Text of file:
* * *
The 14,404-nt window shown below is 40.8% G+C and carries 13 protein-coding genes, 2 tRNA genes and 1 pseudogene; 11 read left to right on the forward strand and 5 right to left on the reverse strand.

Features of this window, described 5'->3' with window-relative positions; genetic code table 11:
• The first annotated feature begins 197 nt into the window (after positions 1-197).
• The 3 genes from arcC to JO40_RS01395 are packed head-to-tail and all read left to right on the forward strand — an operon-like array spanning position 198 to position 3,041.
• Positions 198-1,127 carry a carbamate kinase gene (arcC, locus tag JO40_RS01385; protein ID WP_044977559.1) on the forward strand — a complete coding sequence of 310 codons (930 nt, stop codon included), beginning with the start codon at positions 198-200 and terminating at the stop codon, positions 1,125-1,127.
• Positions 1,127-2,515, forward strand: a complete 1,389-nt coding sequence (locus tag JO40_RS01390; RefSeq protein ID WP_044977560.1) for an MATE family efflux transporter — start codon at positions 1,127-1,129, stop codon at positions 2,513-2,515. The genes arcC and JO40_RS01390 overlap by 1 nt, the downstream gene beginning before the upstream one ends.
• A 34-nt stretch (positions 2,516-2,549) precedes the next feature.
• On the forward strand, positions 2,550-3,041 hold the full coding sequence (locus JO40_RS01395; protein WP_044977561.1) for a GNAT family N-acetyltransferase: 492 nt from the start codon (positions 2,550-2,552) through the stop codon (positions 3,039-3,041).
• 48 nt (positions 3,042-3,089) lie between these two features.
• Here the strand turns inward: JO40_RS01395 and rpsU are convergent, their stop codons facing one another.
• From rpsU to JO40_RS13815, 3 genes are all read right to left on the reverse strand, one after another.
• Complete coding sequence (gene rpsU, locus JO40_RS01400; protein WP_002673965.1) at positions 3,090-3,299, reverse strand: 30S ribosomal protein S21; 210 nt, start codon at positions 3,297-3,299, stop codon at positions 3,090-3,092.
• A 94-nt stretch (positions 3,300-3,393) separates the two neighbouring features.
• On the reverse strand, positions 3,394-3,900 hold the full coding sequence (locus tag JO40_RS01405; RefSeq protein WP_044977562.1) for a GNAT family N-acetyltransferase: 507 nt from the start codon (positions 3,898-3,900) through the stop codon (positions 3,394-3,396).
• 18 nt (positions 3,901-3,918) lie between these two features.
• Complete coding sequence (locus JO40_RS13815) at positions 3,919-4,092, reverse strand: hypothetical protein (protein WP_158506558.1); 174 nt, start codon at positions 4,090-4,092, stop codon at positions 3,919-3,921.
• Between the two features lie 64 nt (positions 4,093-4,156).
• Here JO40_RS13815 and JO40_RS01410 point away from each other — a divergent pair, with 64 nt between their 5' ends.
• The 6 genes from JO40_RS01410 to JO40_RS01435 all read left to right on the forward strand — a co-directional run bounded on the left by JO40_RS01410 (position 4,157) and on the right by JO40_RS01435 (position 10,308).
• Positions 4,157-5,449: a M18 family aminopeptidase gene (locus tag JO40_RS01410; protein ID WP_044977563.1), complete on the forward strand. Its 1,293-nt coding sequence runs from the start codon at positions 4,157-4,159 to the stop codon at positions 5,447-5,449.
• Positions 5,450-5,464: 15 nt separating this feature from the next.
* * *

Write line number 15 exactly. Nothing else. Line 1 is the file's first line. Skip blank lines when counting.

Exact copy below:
• 18 nt (positions 3,901-3,918) lie between these two features.